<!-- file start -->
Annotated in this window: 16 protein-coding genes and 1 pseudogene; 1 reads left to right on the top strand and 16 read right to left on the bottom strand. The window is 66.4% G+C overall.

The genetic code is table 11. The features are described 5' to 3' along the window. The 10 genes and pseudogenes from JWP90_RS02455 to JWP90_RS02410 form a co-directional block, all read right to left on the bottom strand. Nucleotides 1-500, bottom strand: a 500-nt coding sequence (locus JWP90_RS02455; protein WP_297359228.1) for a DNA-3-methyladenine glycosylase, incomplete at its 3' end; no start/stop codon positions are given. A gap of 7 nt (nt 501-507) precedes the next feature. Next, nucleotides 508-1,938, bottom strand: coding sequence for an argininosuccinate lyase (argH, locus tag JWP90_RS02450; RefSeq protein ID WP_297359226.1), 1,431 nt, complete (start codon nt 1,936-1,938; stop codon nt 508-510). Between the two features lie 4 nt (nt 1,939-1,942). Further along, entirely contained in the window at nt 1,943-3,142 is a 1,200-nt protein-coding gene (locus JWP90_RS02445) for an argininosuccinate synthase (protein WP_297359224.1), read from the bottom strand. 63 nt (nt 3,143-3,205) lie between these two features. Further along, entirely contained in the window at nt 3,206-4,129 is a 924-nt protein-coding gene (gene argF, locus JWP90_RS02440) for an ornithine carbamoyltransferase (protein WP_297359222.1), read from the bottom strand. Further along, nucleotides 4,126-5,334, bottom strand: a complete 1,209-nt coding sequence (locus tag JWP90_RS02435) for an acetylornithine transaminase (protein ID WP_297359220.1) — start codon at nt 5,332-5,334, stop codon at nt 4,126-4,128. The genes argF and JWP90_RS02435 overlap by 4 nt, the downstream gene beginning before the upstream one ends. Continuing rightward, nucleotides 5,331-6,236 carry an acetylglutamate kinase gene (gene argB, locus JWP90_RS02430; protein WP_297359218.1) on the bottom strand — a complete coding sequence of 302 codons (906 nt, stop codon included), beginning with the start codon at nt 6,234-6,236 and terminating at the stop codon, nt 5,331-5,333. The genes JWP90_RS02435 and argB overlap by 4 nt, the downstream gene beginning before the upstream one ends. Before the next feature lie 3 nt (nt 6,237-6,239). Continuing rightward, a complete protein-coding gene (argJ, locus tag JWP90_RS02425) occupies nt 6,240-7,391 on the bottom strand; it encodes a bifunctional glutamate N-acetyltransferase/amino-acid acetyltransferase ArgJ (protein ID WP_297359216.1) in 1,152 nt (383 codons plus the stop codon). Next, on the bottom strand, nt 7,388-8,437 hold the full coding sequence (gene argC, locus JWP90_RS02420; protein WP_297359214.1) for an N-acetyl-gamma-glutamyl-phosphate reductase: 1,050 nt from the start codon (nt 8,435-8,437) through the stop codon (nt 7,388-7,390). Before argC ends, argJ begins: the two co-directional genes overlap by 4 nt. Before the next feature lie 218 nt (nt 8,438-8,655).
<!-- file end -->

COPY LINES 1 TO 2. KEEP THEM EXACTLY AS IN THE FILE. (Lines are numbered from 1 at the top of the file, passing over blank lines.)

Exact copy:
Annotated in this window: 16 protein-coding genes and 1 pseudogene; 1 reads left to right on the top strand and 16 read right to left on the bottom strand. The window is 66.4% G+C overall.

The genetic code is table 11. The features are described 5' to 3' along the window. The 10 genes and pseudogenes from JWP90_RS02455 to JWP90_RS02410 form a co-directional block, all read right to left on the bottom strand. Nucleotides 1-500, bottom strand: a 500-nt coding sequence (locus JWP90_RS02455; protein WP_297359228.1) for a DNA-3-methyladenine glycosylase, incomplete at its 3' end; no start/stop codon positions are given. A gap of 7 nt (nt 501-507) precedes the next feature. Next, nucleotides 508-1,938, bottom strand: coding sequence for an argininosuccinate lyase (argH, locus tag JWP90_RS02450; RefSeq protein ID WP_297359226.1), 1,431 nt, complete (start codon nt 1,936-1,938; stop codon nt 508-510). Between the two features lie 4 nt (nt 1,939-1,942). Further along, entirely contained in the window at nt 1,943-3,142 is a 1,200-nt protein-coding gene (locus JWP90_RS02445) for an argininosuccinate synthase (protein WP_297359224.1), read from the bottom strand. 63 nt (nt 3,143-3,205) lie between these two features. Further along, entirely contained in the window at nt 3,206-4,129 is a 924-nt protein-coding gene (gene argF, locus JWP90_RS02440) for an ornithine carbamoyltransferase (protein WP_297359222.1), read from the bottom strand. Further along, nucleotides 4,126-5,334, bottom strand: a complete 1,209-nt coding sequence (locus tag JWP90_RS02435) for an acetylornithine transaminase (protein ID WP_297359220.1) — start codon at nt 5,332-5,334, stop codon at nt 4,126-4,128. The genes argF and JWP90_RS02435 overlap by 4 nt, the downstream gene beginning before the upstream one ends. Continuing rightward, nucleotides 5,331-6,236 carry an acetylglutamate kinase gene (gene argB, locus JWP90_RS02430; protein WP_297359218.1) on the bottom strand — a complete coding sequence of 302 codons (906 nt, stop codon included), beginning with the start codon at nt 6,234-6,236 and terminating at the stop codon, nt 5,331-5,333. The genes JWP90_RS02435 and argB overlap by 4 nt, the downstream gene beginning before the upstream one ends. Before the next feature lie 3 nt (nt 6,237-6,239). Continuing rightward, a complete protein-coding gene (argJ, locus tag JWP90_RS02425) occupies nt 6,240-7,391 on the bottom strand; it encodes a bifunctional glutamate N-acetyltransferase/amino-acid acetyltransferase ArgJ (protein ID WP_297359216.1) in 1,152 nt (383 codons plus the stop codon). Next, on the bottom strand, nt 7,388-8,437 hold the full coding sequence (gene argC, locus JWP90_RS02420; protein WP_297359214.1) for an N-acetyl-gamma-glutamyl-phosphate reductase: 1,050 nt from the start codon (nt 8,435-8,437) through the stop codon (nt 7,388-7,390). Before argC ends, argJ begins: the two co-directional genes overlap by 4 nt. Before the next feature lie 218 nt (nt 8,438-8,655).